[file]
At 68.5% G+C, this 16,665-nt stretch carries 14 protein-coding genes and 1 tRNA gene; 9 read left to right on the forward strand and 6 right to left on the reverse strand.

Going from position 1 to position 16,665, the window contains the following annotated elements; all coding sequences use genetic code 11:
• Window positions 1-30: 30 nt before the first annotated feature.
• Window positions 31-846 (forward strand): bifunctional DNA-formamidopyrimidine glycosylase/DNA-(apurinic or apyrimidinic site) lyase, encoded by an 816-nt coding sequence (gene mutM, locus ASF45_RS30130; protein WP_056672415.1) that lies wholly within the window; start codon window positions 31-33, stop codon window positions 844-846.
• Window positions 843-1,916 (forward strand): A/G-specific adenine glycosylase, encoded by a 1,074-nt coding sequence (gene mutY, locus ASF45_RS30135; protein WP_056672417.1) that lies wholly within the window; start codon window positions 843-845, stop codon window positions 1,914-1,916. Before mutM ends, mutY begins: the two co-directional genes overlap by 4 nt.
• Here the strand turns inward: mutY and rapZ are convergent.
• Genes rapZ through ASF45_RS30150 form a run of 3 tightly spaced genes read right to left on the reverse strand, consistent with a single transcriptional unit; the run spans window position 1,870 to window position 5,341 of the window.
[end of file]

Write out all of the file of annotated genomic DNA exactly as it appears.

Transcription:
At 68.5% G+C, this 16,665-nt stretch carries 14 protein-coding genes and 1 tRNA gene; 9 read left to right on the forward strand and 6 right to left on the reverse strand.

Going from position 1 to position 16,665, the window contains the following annotated elements; all coding sequences use genetic code 11:
• Window positions 1-30: 30 nt before the first annotated feature.
• Window positions 31-846 (forward strand): bifunctional DNA-formamidopyrimidine glycosylase/DNA-(apurinic or apyrimidinic site) lyase, encoded by an 816-nt coding sequence (gene mutM, locus ASF45_RS30130; protein WP_056672415.1) that lies wholly within the window; start codon window positions 31-33, stop codon window positions 844-846.
• Window positions 843-1,916 (forward strand): A/G-specific adenine glycosylase, encoded by a 1,074-nt coding sequence (gene mutY, locus ASF45_RS30135; protein WP_056672417.1) that lies wholly within the window; start codon window positions 843-845, stop codon window positions 1,914-1,916. Before mutM ends, mutY begins: the two co-directional genes overlap by 4 nt.
• Here the strand turns inward: mutY and rapZ are convergent.
• Genes rapZ through ASF45_RS30150 form a run of 3 tightly spaced genes read right to left on the reverse strand, consistent with a single transcriptional unit; the run spans window position 1,870 to window position 5,341 of the window.